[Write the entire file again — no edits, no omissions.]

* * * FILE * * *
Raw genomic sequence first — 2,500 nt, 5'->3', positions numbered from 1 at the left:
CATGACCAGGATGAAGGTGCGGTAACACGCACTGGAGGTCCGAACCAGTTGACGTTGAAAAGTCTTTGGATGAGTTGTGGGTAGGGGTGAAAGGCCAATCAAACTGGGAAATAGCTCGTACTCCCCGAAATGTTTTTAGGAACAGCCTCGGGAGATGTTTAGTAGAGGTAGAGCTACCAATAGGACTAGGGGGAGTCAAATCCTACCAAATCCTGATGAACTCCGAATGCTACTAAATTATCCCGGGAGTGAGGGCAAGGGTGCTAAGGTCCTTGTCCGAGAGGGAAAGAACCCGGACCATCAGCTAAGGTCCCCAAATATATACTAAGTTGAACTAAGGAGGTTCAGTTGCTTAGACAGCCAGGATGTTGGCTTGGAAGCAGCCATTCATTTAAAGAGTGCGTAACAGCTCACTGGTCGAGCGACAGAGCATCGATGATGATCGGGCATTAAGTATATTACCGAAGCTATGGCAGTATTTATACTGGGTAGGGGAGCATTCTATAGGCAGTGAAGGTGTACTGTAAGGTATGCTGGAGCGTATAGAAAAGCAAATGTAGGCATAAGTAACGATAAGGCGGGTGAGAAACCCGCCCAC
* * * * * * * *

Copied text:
Raw genomic sequence first — 2,500 nt, 5'->3', positions numbered from 1 at the left:
CATGACCAGGATGAAGGTGCGGTAACACGCACTGGAGGTCCGAACCAGTTGACGTTGAAAAGTCTTTGGATGAGTTGTGGGTAGGGGTGAAAGGCCAATCAAACTGGGAAATAGCTCGTACTCCCCGAAATGTTTTTAGGAACAGCCTCGGGAGATGTTTAGTAGAGGTAGAGCTACCAATAGGACTAGGGGGAGTCAAATCCTACCAAATCCTGATGAACTCCGAATGCTACTAAATTATCCCGGGAGTGAGGGCAAGGGTGCTAAGGTCCTTGTCCGAGAGGGAAAGAACCCGGACCATCAGCTAAGGTCCCCAAATATATACTAAGTTGAACTAAGGAGGTTCAGTTGCTTAGACAGCCAGGATGTTGGCTTGGAAGCAGCCATTCATTTAAAGAGTGCGTAACAGCTCACTGGTCGAGCGACAGAGCATCGATGATGATCGGGCATTAAGTATATTACCGAAGCTATGGCAGTATTTATACTGGGTAGGGGAGCATTCTATAGGCAGTGAAGGTGTACTGTAAGGTATGCTGGAGCGTATAGAAAAGCAAATGTAGGCATAAGTAACGATAAGGCGGGTGAGAAACCCGCCCAC